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Several reporting methods, contacts available to sexual assault victims

By Jacqueline Shiflet | Randolph AFB Sexual Assault Response Coordinator | April 24, 2008

RANDOLPH AIR FORCE BASE, Texas — There are many barriers as to why victims who have been sexually assaulted do not report it: fear, shame, embarrassment, having to relive the incident.

However, the primary reason we hear is victims worry about their lack of privacy.

Victims quickly become aware when they disclose their information that there is the possibility that their sexual (recent sex acts or partners, orientation and past sexual assaults), mental (treatment, medications and test results), medical (sexually transmitted diseases, pregnancy and abortion) or employment history may be released.

The Air Force developed a system that addresses many of the above concerns to maximize privacy, improve victim care, investigation and prosecution of offenders. There are three types of reporting options: restricted, unrestricted and independent. The Department of Defense concluded that restricted reporting was necessary to provide additional time and to increase control over the release and management of the victim's personal information.

Restricted reporting

Restricted reporting is confidential. It empowers the victim to seek relevant information and support, which leads to an informed decision about participating in the criminal process. The victim reports directly to the Sexual Assault Response Coordinator or a health care official. This option is only available to active-duty military, Coast Guard, reservists performing federal duty training and members of the National Guard under title 10 Status. The sexual assault is not reported to OSI or to the command section and an investigation is not initiated.

Unrestricted reporting

An unrestricted report is available to active and retired military, civilians, contractors, dependants and family members (age 18 and up). Since this option is non-confidential, the sexual assault is reported to OSI and to the command section. Subsequently, an investigation is initiated. A sexual assault victim advocate is assigned to attend to the victim needs, provide supportive case management services and eliminate any barriers to other resources. The victim can access medical care and counseling services. However, there is limited confidentiality and commanders will determine the course of action in cases of collateral misconduct.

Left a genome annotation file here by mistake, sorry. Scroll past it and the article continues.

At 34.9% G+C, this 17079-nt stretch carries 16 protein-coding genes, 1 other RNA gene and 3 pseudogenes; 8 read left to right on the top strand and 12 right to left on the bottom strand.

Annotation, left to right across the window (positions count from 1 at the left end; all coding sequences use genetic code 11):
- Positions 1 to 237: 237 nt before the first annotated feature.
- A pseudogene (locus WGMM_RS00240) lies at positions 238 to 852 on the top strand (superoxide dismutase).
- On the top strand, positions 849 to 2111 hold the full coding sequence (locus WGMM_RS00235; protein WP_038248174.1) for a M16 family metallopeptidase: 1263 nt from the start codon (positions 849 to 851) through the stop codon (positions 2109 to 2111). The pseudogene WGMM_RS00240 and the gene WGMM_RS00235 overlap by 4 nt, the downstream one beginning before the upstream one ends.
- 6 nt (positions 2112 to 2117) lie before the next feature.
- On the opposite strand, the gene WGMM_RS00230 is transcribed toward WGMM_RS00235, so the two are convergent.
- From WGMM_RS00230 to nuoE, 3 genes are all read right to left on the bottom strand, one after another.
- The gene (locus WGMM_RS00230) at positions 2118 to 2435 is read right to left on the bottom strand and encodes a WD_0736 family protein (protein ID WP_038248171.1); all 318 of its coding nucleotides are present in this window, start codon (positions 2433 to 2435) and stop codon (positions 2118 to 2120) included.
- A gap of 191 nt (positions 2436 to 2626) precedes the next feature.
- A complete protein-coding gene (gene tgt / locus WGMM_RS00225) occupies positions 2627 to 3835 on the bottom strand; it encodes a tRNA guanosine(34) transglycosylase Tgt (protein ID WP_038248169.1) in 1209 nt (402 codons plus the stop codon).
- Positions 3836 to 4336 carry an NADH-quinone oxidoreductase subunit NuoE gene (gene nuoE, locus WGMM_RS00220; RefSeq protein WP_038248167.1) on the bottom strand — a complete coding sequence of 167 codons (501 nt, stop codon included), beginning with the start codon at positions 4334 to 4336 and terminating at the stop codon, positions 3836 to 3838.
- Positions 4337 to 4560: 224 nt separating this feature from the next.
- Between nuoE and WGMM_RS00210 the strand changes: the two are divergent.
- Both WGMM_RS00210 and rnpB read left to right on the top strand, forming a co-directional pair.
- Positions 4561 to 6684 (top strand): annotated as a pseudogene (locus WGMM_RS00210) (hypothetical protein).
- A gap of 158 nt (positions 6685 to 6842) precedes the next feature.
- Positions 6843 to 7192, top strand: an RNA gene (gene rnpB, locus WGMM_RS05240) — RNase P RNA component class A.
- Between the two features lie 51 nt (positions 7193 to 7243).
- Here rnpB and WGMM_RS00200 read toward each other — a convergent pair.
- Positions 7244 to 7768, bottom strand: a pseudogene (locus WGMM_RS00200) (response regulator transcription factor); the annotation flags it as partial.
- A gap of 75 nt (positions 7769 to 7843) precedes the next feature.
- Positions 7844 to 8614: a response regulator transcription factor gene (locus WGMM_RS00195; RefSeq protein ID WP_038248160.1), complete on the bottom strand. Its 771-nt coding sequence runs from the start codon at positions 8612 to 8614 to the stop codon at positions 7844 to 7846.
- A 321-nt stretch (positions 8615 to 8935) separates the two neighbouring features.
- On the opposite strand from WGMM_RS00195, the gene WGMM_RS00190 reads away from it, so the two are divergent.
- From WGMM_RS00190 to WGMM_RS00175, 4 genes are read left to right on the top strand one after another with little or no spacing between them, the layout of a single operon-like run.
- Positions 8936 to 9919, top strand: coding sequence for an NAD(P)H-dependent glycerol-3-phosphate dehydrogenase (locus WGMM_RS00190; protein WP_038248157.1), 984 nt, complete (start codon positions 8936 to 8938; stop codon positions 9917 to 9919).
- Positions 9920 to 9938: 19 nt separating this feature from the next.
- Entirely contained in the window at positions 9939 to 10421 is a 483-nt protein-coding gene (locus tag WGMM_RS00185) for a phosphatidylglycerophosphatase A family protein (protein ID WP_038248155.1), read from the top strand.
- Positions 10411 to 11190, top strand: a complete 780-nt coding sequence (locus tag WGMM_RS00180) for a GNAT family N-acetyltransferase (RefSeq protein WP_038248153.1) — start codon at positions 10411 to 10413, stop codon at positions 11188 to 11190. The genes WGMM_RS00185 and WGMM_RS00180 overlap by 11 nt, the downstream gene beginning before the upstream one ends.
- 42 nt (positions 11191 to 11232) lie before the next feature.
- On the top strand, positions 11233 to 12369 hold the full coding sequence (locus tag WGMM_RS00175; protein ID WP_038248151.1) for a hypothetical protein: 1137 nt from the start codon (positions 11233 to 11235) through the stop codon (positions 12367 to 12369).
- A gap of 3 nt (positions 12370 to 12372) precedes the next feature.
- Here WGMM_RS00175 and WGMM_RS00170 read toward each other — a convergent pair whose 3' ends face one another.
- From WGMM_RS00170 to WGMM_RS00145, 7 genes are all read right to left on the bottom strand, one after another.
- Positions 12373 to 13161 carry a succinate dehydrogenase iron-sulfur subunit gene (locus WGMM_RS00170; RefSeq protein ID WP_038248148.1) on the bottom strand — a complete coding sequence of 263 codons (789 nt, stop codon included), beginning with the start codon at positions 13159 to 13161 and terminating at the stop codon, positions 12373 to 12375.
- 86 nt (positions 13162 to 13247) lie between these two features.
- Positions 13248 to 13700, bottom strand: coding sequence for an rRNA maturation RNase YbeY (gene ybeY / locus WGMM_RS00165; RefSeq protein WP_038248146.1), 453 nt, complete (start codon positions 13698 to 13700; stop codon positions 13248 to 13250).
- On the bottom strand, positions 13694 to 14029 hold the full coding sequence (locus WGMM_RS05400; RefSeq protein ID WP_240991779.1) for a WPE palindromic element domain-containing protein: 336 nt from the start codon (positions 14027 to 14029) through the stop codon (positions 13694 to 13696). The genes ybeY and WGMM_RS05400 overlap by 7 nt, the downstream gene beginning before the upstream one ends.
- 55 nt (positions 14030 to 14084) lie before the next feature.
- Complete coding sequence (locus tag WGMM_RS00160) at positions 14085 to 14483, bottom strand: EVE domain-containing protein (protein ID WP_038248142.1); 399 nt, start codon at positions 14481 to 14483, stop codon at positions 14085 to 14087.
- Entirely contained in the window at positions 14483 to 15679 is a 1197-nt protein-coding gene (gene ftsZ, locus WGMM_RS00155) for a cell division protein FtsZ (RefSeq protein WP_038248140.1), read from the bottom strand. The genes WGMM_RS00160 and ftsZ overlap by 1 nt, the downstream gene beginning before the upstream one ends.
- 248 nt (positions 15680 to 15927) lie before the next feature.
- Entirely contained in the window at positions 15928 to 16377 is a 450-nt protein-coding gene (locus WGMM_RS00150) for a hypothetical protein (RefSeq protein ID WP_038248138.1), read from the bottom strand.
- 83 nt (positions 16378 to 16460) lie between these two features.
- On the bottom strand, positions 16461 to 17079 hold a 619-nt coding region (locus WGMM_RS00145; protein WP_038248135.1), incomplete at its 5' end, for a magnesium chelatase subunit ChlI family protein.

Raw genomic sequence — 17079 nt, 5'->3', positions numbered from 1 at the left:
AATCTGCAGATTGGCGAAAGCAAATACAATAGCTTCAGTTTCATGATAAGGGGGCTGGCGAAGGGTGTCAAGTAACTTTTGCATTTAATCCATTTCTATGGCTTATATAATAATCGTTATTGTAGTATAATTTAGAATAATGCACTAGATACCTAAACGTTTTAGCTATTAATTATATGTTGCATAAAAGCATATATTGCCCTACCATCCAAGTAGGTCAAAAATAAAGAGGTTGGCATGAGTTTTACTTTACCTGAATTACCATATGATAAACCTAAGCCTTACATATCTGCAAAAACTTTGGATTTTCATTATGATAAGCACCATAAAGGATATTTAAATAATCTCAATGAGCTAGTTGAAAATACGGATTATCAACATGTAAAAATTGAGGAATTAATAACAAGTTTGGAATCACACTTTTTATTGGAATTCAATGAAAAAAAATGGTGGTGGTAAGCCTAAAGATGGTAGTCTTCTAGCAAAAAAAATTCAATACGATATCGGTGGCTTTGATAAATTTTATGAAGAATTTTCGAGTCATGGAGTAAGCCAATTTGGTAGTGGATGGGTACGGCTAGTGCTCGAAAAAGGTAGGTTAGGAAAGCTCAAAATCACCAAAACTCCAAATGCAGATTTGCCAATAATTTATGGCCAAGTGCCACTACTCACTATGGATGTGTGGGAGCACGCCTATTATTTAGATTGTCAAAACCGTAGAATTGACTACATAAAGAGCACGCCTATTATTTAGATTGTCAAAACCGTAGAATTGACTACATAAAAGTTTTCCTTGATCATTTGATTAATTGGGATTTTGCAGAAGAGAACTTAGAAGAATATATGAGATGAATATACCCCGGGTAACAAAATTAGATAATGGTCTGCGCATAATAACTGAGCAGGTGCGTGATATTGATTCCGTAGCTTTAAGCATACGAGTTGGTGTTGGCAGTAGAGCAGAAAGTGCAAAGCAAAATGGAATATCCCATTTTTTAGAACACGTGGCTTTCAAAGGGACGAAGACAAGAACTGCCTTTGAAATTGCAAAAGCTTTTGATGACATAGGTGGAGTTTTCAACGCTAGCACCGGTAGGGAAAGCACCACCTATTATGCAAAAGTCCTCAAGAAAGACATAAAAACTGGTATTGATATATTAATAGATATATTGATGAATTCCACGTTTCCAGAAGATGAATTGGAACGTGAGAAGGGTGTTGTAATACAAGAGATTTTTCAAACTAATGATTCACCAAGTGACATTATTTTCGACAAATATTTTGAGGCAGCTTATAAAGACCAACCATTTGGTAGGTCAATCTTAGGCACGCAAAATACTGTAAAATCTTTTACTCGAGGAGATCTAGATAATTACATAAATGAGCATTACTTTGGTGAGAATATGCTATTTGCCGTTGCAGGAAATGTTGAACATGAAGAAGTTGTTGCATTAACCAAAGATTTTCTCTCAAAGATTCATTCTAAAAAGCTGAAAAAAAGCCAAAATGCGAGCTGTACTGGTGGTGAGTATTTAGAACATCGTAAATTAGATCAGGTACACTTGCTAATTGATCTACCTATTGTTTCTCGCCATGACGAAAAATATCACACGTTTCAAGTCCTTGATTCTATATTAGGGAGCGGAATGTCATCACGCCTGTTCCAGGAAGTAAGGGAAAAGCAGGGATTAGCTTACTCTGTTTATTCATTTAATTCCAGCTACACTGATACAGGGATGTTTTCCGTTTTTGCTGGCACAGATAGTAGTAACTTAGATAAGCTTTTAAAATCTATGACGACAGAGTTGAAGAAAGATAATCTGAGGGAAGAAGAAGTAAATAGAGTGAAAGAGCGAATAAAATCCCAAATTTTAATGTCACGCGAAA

Independent reporting

Independent is third party reporting. If the victim discloses to someone about the assault and the person subsequently notifies command or if someone observes the assault and notifies command, an official investigation may begin. 

"Prevent Sexual Assault: Ask! Act! Intervene!"

This year's Sexual Assault Awareness Month theme is "Prevent Sexual Assault: Ask! Act! Intervene!"

This topic focuses on everyone taking an active role in helping prevent sexual assault from occurring. Therefore, it is important to inquire when a friend or a co-worker needs help.

Those who become aware of a sexual assault or a potential problem developing should take action by accessing the situation, get involved and contact the appropriate persons to assist the victim.

The following services are available to assist victims: Installation SARC (24 hours a day, seven days a week at 210-652-8787), unit victim advocates, Installation Sexual Assault Response Team, Airman and Family Readiness Center, Family Advocacy Program, Rape Crisis Center, sexual assault nurse examiner and Military One Source.

Sexual assault is a crime and a violation of our core values. We "train the world's finest Airmen for tomorrow and deploy combat-ready warriors today" by working together in a safe, cooperative and productive environment.

The only way to achieve excellence in all we do is through mutual trust and respect.